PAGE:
Nanook of the North (1922)
- Summaries (4)
Documents one year in the life of Nanook, an Eskimo (Inuit), and his family. Describes the trading, hunting, fishing and migrations of a group barely touched by industrial technology. Nanook of the North was widely shown and praised as the first full-length, anthropological documentary in cinematographic history.
Nanook, an Eskimo (what is now known as an Inuit), his family, and his followers of "Itivimuits" are among the approximately three hundred nomadic people who live in an area roughly the size of England on the eastern shores of Hudson's Bay in a region called Ungava of Canada's north. Their travel is largely through kayak and other water vessels in the summer and dog sled during the winter. They have some contact with white people of "western" civilization, with whom they barter for goods at set trading posts. However, their life is primarily one of subsistence, with Nanook and the men hunting for food to keep them alive, which is not always easy. Their food sources are primarily sea related - salmon, seal and walrus - meaning that they spend most of their time along the Hudson's Bay shore, although animals such as white foxes, polar bears and deer are also prized for food and/or hide and fur. Ice buildup during the winter makes it that much more difficult to access the water, and the food underneath the water. But the harsh winter also provide certain opportunities, such as the plentiful raw material of ice and snow to construct temporary shelters, namely igloos, to protect them from the elements, and easier ways to spot water-dwelling seals.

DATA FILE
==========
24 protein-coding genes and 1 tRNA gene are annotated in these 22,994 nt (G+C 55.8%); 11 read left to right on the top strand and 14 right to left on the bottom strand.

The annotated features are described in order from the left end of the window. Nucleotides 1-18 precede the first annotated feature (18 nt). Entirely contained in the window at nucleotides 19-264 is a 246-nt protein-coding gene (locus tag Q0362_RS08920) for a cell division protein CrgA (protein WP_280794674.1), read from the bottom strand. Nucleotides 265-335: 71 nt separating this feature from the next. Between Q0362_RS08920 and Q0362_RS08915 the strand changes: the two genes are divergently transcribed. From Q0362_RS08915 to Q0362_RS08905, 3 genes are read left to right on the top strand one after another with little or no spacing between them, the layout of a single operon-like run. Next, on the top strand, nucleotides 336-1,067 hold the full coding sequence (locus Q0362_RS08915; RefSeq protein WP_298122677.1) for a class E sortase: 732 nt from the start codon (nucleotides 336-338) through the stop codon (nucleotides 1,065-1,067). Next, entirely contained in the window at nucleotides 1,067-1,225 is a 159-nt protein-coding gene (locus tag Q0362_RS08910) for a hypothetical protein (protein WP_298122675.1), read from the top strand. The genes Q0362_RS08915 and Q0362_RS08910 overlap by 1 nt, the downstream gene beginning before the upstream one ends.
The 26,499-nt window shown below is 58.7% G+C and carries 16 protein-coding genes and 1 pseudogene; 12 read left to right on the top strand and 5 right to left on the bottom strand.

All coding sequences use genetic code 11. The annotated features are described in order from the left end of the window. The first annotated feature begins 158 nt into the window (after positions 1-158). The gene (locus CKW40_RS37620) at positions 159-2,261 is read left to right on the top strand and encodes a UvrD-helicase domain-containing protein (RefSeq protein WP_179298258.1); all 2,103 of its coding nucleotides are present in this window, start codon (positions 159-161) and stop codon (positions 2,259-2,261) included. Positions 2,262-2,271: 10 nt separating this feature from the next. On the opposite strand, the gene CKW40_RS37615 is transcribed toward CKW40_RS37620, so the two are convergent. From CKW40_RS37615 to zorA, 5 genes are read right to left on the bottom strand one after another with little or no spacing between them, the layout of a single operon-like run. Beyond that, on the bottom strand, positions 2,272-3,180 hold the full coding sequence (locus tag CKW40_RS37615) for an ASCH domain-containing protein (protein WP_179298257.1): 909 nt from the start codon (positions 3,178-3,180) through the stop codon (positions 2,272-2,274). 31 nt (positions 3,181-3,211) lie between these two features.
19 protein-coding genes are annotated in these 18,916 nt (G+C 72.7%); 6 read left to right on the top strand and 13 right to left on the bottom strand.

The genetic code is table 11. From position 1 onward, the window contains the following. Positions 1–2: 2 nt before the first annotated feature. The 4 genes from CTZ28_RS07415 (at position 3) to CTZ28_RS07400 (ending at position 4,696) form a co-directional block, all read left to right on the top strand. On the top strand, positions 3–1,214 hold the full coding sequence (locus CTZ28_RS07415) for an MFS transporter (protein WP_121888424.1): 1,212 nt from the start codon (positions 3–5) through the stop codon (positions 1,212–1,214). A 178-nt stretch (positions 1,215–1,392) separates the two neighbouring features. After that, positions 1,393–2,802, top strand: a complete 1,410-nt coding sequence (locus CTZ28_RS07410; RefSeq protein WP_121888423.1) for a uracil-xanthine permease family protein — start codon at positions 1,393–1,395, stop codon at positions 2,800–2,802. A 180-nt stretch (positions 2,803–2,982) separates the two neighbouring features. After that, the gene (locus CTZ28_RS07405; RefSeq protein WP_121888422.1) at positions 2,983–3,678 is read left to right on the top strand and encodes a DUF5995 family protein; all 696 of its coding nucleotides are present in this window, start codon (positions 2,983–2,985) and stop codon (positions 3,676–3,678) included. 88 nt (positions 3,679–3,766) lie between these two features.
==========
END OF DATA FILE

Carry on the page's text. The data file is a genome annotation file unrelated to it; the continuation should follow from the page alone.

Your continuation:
This early full-length documentary looks at the life of Nanook, the Bear, an Inuit living on the shores of Hudson's Bay in Northern Quebec. He lives there with his wives, his many children and their dogs. Nanook is known as a superb fisherman and hunter and the search for food is a constant struggle. In the springtime, Nanook and his family travel by kayak to the trading post where he trades the many furs he has collected over the winter. The film shows Nanook and others hunting and fishing and working together during a walrus hunt. In the winter, Nanook manages to build an igloo in less than an hour. The climate is harsh however and the Inuit are forever battling the elements.
In this silent predecessor to the modern documentary, film-maker Robert J. Flaherty spends one year following the lives of Nanook and his family, Inuits living in the Arctic Circle.
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